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Reader Question: Should gasoline or kerosene be burned in a diesel engine?

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filling the tank with BD

Filling the tank with homemade biodiesel.

photo © Adrian Gable

Scott, you are right, we had discussed the clear liquid shortening and I thought I had stayed away from it until I saw the cubies. Yesterday, I went back to my supplier and commented about the mixing of Clear Liquid Oil and Clear Liquid Shortening. Undoubtedly, the grill cook was not aware the oil had been mixed until I saw it on the cubies and so I've been told they have a new supplier and it will be only Clear Liquid Oil. I have asked them to keep the empty cubies for me, so I can use them for storage, etc. I will wait and see what happens.

The kero I had mentioned mixing with my biodiesel is considered highway kero with taxes paid on it at the pump. In N.C. all of our kero is dyed, as well as off road diesel. Our DOT will spot check big rigs, but so far I haven't heard of them checking small diesels. However, I never use dyed fuel in my pickup. Next door in S.C. all of the fuel is cheaper due to our state taxes being lower so the kero is actually cheaper than their diesel. Our kero is higher than our diesel and the diesel is 20 to 40 cents higher per gallon than our unleaded. Several years ago, I had an Olds with a GM diesel (converted gasoline to diesel) and the book allowed me to use 10 percent gasoline during the winter to keep the diesel from gelling. Do you think that would be wise to use gasoline in biodiesel during the winter?

My friend that I was splitting the oil with has backed out of using SVO I think mainly due to the mods he would have to do to his truck. Anyway, he left me with some literature he had pulled off the internet about using SVO and unleaded gasoline. I'm thinking that would be a great way to blow an engine or at least coke it pretty heavily in a short time. Looks like there is a little of everything on the net. Have a great day. Tom

Hey Tom,
As long as you can get highway kero, and it's cheaper, go ahead and run it with a mixture of at least B20 to keep the lubricity up. Kerosene is often used as a thinning (viscosity reducing) agent to help prevent diesel (middle distillate grade #2) and biodiesel fuel gelling in cold weather, but it does reduce the fuel's lubricity as well. Since biodiesel has a very high level of lubricity, the reduction from mixing with kerosene is minimal. With regular petro diesel, care must be taken to avoid over-thinning. To avoid this problem, most fuel distribution centers carry winter diesel (light distillate grade #1) for delivery to fueling stations in cold climates.

Diesel engines, however, are remarkably tolerant of fuel formulations and can run on just about any low volatility oil based fuel, but of course that doesn't mean they should or that it is even legal (tax wise) or beneficial to do so. While the engines themselves (pistons and valves) are more or less indifferent to fuel types, the emissions and injection controls on modern clean diesel engines would likely be damaged by using any fuel other than ULSD or B5.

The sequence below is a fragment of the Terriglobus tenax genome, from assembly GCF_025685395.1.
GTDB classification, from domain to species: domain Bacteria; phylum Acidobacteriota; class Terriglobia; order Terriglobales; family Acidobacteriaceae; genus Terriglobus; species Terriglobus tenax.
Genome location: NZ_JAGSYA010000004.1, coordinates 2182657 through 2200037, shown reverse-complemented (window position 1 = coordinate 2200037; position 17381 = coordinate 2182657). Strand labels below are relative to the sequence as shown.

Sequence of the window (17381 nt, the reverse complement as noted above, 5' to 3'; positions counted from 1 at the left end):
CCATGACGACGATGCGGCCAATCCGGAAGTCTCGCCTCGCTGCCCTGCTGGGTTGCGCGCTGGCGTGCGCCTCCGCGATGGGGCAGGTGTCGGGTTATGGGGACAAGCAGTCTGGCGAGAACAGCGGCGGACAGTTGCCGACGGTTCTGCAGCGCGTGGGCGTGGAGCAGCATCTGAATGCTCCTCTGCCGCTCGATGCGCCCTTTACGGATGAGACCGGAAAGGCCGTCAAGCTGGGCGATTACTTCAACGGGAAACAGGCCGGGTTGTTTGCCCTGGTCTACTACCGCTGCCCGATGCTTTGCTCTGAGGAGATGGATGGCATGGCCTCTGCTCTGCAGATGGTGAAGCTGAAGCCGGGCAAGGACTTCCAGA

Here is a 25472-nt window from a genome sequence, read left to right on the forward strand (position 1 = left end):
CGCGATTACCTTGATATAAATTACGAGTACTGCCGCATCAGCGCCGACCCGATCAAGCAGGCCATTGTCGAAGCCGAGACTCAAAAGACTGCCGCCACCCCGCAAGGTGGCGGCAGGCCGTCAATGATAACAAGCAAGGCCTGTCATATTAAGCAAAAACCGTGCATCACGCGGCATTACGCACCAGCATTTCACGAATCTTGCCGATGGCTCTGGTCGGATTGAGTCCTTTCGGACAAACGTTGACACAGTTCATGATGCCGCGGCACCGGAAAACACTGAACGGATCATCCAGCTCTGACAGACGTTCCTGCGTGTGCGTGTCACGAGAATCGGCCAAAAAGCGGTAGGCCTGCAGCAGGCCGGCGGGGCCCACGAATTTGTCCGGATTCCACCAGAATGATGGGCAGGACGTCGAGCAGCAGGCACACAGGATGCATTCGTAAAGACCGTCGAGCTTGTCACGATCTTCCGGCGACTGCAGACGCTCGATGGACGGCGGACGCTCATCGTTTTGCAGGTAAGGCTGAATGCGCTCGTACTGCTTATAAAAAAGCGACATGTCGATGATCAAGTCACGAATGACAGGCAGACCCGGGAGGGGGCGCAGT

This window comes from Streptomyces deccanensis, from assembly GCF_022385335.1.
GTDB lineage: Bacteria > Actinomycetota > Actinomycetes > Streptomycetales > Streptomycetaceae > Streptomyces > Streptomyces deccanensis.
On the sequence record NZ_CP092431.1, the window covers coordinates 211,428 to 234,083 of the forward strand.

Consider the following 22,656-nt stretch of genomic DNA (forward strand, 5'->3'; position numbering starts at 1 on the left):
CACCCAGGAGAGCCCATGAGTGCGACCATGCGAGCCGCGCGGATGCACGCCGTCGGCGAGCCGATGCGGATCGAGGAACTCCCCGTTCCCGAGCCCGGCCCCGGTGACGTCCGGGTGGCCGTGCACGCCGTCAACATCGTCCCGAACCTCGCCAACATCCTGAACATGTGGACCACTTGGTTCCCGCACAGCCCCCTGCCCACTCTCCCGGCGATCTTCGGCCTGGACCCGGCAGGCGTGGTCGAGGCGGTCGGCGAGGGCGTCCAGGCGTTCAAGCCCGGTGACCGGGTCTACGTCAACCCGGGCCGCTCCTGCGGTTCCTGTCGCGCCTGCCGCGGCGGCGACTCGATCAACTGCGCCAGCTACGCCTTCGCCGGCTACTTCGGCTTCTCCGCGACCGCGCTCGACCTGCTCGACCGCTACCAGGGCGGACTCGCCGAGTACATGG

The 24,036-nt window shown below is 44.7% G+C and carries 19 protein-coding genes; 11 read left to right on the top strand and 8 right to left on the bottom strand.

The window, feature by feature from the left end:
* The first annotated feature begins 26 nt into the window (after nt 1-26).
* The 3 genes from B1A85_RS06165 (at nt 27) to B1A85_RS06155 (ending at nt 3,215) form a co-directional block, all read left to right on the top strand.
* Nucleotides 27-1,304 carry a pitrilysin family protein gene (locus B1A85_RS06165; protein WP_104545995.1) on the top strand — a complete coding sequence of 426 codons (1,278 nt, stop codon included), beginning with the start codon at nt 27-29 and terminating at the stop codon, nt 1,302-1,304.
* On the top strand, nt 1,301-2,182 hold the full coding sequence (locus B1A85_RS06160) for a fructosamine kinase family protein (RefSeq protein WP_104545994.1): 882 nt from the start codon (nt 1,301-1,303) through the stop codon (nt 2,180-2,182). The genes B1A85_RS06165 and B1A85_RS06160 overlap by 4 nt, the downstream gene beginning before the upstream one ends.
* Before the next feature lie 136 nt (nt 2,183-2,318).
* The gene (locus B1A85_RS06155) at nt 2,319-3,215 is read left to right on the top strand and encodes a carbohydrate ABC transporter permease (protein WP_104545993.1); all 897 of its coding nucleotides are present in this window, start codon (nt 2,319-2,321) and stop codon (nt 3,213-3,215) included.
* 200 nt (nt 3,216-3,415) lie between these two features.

For illustration purposes only, following is a (mostly complete) list of fuels that can be burned in a diesel engine:

And this is interesting—your fuel prices in the Carolinas are different than ours further north. In central PA as of 05-20-08:

Regular unleaded--$3.75
Kerosene----------$4.05
ULSD diesel/B5----$4.55
E85---------------$2.79

No, the E85 price is not a typo. Ethanol based fuel has been about a buck a gallon cheaper for the last several years. I've been experimenting with varying percentages of E85 in my gasoline powered 5.7-liter 1994 Chevy Silverado. A story about my results as well as doing a full conversion to E85 is in the plans. Which brings me to your question about running a gasoline and SVO (straight vegetable oil) mixture in a diesel. I would steer clear for the very reasons you mentioned as well as others from horror stories I've heard. Diesels are compression ignition engines designed for dense, low volatility oil based fuels (diesel, biodiesel and kerosene). Gasoline style engines are spark ignited and require light and highly volatile fuels (gasoline, alcohol and E85). It doesn't take a stretch of the imagination to understand that an improperly-mixed amount of gasoline and vegetable oil (too much gasoline) could easily prematurely ignite (detonate) and destroy a diesel engine's pistons and/or valvetrain. Reciprocally, I've heard stories of mixtures with too much veggie oil gumming up and clogging filters, pumps and injectors.

In my opinion, there are only two safe methods to run vegetable oil in a diesel engine: Use properly manufactured biodiesel, or install a conversion kit that heats (thus reducing viscosity) the SVO before introduction to the fuel pump and injectors. As always, Tom, thanks for the great comments and questions.

Best,
Scott

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